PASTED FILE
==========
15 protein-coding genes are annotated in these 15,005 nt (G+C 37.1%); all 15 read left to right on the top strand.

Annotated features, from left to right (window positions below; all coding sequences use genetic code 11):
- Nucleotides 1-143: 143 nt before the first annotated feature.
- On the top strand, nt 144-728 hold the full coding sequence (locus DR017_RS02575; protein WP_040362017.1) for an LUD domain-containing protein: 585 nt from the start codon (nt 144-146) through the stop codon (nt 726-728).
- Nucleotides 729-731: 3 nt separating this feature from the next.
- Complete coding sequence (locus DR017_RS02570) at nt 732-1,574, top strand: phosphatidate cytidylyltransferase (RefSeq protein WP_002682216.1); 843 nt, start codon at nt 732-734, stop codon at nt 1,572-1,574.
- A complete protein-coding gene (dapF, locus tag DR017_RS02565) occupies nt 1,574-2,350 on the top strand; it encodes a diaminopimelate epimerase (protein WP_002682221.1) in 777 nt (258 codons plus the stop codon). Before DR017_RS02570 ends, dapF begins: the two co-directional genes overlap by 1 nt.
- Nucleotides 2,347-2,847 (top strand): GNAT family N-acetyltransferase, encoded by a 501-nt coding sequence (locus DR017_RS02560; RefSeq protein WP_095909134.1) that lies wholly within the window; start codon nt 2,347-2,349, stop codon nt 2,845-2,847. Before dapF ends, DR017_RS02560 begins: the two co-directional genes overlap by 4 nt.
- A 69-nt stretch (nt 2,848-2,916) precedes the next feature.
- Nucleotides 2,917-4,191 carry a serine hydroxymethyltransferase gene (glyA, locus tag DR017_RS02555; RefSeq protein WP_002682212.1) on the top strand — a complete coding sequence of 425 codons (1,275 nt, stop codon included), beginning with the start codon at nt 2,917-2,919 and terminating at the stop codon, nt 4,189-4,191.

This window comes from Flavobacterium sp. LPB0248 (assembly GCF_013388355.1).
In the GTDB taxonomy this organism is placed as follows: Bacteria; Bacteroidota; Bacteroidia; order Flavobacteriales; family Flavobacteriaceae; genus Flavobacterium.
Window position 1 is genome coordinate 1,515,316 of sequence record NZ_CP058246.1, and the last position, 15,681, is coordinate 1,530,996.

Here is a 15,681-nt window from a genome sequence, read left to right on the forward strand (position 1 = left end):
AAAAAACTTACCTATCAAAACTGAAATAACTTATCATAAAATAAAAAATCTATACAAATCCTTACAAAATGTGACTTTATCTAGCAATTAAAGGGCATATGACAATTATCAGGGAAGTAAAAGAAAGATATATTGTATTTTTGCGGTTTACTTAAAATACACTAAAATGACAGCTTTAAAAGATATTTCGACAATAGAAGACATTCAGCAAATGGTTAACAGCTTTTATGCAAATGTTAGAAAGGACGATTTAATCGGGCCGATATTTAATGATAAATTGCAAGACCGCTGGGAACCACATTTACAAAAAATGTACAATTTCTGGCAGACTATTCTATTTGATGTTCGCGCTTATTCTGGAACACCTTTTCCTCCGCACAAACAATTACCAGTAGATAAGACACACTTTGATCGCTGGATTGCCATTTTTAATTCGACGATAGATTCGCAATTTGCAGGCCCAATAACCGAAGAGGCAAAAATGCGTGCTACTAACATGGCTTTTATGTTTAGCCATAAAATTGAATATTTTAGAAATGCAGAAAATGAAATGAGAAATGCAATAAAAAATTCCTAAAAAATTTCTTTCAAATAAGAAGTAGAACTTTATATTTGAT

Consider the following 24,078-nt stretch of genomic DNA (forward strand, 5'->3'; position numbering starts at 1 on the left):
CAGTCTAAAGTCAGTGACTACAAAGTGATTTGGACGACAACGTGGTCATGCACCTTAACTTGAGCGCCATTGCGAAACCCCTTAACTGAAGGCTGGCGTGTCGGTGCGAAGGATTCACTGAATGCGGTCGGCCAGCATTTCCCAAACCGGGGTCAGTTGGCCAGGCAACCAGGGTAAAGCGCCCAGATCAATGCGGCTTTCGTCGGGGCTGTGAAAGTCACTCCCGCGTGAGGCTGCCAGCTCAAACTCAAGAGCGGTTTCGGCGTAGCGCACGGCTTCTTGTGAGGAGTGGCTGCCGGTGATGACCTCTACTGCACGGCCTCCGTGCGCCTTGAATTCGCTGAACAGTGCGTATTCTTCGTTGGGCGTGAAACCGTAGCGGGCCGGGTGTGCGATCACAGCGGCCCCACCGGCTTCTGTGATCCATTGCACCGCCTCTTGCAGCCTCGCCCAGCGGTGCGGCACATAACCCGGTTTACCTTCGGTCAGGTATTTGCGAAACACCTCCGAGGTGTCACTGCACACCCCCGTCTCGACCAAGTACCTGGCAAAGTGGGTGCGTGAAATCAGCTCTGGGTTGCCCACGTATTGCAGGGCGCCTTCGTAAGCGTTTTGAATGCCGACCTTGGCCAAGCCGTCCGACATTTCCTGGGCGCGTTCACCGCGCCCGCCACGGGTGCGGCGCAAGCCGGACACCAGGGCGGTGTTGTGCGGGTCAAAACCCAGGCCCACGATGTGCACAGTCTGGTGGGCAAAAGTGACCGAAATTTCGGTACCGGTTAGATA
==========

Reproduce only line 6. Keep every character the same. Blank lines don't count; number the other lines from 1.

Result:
- Complete coding sequence (locus DR017_RS02570) at nt 732-1,574, top strand: phosphatidate cytidylyltransferase (RefSeq protein WP_002682216.1); 843 nt, start codon at nt 732-734, stop codon at nt 1,572-1,574.